...researchers divided medal earners into two groups: those who enlisted ("eager heroes") and those who were drafted ("reluctant heroes"). The reluctant heroes scored higher than any other group in selflessness and working well with others.
Many possibilities preclude the conclusion that reluctant soldiers are more prone to heroic action, such as a smaller share of eager volunteers to begin with. Statistics aside, there may be a bit of unconventional wisdom to be observed in the corporate environment.
Given a challenging and critical assignment, should a manager give it to a team member that is less skilled but eager to assume the lead or to a more seasoned employee who initially does not want to take on the task?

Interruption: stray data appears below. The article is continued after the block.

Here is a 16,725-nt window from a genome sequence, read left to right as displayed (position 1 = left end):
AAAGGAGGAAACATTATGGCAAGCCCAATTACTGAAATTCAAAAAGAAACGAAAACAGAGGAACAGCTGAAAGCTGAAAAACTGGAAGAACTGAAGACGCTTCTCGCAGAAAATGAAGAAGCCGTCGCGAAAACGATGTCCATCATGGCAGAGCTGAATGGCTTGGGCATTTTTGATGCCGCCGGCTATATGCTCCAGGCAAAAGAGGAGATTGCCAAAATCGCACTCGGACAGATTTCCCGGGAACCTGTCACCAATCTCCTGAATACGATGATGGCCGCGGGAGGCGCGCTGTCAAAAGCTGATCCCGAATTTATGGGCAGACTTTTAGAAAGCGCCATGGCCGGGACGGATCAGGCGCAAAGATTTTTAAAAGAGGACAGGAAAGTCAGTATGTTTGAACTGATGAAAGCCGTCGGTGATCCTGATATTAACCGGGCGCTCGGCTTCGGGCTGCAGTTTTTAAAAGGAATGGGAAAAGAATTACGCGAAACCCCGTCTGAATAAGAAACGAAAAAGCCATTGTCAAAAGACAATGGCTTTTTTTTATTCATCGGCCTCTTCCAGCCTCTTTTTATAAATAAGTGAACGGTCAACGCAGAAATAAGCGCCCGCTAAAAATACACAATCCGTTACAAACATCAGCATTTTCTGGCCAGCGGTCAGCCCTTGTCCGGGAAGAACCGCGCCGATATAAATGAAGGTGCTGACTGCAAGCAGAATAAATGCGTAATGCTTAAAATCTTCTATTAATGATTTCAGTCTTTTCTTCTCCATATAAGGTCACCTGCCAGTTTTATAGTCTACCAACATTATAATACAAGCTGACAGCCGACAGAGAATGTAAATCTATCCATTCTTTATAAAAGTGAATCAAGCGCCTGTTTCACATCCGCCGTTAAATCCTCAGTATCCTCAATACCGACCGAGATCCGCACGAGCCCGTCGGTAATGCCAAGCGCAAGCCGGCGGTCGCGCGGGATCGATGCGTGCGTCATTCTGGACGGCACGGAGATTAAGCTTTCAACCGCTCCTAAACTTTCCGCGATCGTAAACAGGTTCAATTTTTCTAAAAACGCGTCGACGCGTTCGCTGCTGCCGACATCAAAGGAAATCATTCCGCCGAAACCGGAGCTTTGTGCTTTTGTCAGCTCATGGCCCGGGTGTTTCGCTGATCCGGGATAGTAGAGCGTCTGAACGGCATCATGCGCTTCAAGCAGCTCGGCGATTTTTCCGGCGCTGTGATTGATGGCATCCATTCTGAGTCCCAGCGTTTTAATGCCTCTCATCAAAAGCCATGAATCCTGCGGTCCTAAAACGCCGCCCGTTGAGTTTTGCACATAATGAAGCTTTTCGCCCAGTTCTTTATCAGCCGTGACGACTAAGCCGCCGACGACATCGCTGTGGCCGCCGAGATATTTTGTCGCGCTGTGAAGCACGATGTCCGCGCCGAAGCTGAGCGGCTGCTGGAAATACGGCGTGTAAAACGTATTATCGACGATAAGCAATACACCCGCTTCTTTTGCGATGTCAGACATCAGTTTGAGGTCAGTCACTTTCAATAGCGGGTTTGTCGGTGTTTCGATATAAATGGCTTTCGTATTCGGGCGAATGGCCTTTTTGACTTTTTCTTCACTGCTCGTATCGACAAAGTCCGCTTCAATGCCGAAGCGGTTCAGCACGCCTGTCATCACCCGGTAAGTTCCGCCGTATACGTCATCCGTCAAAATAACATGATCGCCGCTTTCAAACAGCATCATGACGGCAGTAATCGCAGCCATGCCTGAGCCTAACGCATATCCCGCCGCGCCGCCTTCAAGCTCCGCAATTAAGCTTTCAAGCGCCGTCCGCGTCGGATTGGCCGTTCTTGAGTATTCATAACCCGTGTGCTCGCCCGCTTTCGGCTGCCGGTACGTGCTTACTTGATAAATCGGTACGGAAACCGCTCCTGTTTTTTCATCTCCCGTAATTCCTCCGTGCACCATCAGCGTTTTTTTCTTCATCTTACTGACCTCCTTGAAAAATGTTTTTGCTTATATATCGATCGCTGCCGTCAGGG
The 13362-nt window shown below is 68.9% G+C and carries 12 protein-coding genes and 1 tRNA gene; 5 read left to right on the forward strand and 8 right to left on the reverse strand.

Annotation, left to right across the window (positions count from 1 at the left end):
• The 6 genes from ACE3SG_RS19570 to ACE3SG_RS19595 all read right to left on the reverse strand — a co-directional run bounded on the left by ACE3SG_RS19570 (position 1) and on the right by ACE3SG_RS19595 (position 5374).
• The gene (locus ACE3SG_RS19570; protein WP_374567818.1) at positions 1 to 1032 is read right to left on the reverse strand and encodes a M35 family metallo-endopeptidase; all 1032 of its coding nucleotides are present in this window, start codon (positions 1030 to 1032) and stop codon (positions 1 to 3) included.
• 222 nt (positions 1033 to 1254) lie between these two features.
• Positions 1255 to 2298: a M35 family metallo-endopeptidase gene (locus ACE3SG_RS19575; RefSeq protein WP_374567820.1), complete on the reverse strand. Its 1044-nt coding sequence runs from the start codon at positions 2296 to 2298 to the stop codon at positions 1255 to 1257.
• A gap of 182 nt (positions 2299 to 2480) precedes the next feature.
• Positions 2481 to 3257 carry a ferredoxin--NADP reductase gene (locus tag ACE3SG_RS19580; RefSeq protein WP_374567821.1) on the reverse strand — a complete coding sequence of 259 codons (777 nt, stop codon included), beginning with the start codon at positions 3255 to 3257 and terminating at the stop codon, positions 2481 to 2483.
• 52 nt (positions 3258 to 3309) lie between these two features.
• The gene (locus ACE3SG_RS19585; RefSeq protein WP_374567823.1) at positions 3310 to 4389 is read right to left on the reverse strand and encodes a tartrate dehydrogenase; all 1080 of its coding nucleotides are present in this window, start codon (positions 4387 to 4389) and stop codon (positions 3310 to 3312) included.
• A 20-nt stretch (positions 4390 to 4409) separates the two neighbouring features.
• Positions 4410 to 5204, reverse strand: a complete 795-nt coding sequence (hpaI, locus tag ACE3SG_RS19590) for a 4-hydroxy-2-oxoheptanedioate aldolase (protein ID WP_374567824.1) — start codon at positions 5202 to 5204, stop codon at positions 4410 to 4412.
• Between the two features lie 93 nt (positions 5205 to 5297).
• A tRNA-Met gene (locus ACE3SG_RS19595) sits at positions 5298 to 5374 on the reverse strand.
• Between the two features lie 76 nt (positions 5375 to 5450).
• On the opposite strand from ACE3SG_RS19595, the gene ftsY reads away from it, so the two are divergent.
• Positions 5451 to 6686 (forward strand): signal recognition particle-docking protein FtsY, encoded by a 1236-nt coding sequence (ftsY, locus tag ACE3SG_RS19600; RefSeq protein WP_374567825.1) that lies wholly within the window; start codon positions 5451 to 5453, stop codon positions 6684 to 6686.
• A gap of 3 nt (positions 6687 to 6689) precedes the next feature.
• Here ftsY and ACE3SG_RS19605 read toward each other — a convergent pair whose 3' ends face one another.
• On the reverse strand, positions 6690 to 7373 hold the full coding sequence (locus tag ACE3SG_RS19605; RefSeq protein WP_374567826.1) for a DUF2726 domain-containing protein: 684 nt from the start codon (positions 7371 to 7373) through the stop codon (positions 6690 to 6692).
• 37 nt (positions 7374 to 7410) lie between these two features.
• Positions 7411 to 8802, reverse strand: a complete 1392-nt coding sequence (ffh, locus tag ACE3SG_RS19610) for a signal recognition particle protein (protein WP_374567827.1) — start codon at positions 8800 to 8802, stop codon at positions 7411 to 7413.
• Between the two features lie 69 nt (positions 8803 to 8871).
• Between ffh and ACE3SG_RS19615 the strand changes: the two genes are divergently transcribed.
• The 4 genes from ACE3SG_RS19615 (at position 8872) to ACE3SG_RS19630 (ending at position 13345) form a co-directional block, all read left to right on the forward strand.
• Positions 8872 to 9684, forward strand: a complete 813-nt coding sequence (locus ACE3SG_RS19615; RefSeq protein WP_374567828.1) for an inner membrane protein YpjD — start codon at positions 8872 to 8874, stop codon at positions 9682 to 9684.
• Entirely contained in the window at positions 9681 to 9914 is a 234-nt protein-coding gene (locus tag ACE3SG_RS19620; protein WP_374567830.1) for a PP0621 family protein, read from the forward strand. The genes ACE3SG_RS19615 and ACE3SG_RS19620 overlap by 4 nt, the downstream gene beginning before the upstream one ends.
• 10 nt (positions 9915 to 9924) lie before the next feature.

I confess to be divided, but would tend to go with the later. I believe the reluctance from a skilled employee to be a sign of deep awareness of the difficulties ahead and their inevitable impact on his work-life balance.
I interpret that reaction in two positive ways: (1) the person understands what it takes to complete the task and (2) that the person knows he would give its best. Whenever someone takes on a challenging task with his eyes wide-open and at his own peril, whether he chose to do it or not, a hero is likely to be born.